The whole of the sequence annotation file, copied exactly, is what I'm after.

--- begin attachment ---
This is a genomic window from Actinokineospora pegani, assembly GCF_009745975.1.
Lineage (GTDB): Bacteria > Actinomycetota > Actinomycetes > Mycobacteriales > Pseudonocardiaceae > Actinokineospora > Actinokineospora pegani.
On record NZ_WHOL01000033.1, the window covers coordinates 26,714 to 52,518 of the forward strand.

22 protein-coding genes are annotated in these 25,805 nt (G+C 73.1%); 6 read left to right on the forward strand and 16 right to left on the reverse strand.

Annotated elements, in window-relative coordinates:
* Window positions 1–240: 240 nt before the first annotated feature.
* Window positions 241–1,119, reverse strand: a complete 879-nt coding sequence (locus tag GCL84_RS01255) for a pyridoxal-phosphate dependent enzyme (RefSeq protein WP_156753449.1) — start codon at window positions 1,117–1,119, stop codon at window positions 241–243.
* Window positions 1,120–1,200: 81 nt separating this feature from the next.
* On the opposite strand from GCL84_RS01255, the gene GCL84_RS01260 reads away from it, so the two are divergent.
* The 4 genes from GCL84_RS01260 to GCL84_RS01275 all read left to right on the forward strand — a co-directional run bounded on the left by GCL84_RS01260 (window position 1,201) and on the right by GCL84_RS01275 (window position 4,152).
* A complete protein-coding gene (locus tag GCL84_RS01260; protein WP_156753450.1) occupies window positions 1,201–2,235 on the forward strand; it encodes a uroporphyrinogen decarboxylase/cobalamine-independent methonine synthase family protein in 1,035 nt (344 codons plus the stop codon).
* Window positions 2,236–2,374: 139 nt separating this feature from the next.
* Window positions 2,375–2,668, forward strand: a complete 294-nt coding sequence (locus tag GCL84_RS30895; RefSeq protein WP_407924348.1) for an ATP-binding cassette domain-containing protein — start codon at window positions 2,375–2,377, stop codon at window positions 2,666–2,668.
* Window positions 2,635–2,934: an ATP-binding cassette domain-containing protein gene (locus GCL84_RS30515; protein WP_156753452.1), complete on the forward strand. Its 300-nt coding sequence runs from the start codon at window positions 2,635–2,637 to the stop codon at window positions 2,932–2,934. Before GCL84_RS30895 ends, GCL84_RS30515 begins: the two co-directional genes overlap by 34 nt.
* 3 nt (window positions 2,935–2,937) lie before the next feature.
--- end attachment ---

This is a genomic window from Actinokineospora pegani, assembly GCF_009745975.1.
Lineage (GTDB): Bacteria > Actinomycetota > Actinomycetes > Mycobacteriales > Pseudonocardiaceae > Actinokineospora > Actinokineospora pegani.
On record NZ_WHOL01000033.1, the window covers coordinates 26,714 to 52,518 of the forward strand.

22 protein-coding genes are annotated in these 25,805 nt (G+C 73.1%); 6 read left to right on the forward strand and 16 right to left on the reverse strand.

Annotated elements, in window-relative coordinates:
* Window positions 1–240: 240 nt before the first annotated feature.
* Window positions 241–1,119, reverse strand: a complete 879-nt coding sequence (locus tag GCL84_RS01255) for a pyridoxal-phosphate dependent enzyme (RefSeq protein WP_156753449.1) — start codon at window positions 1,117–1,119, stop codon at window positions 241–243.
* Window positions 1,120–1,200: 81 nt separating this feature from the next.
* On the opposite strand from GCL84_RS01255, the gene GCL84_RS01260 reads away from it, so the two are divergent.
* The 4 genes from GCL84_RS01260 to GCL84_RS01275 all read left to right on the forward strand — a co-directional run bounded on the left by GCL84_RS01260 (window position 1,201) and on the right by GCL84_RS01275 (window position 4,152).
* A complete protein-coding gene (locus tag GCL84_RS01260; protein WP_156753450.1) occupies window positions 1,201–2,235 on the forward strand; it encodes a uroporphyrinogen decarboxylase/cobalamine-independent methonine synthase family protein in 1,035 nt (344 codons plus the stop codon).
* Window positions 2,236–2,374: 139 nt separating this feature from the next.
* Window positions 2,375–2,668, forward strand: a complete 294-nt coding sequence (locus tag GCL84_RS30895; RefSeq protein WP_407924348.1) for an ATP-binding cassette domain-containing protein — start codon at window positions 2,375–2,377, stop codon at window positions 2,666–2,668.
* Window positions 2,635–2,934: an ATP-binding cassette domain-containing protein gene (locus GCL84_RS30515; protein WP_156753452.1), complete on the forward strand. Its 300-nt coding sequence runs from the start codon at window positions 2,635–2,637 to the stop codon at window positions 2,932–2,934. Before GCL84_RS30895 ends, GCL84_RS30515 begins: the two co-directional genes overlap by 34 nt.
* 3 nt (window positions 2,935–2,937) lie before the next feature.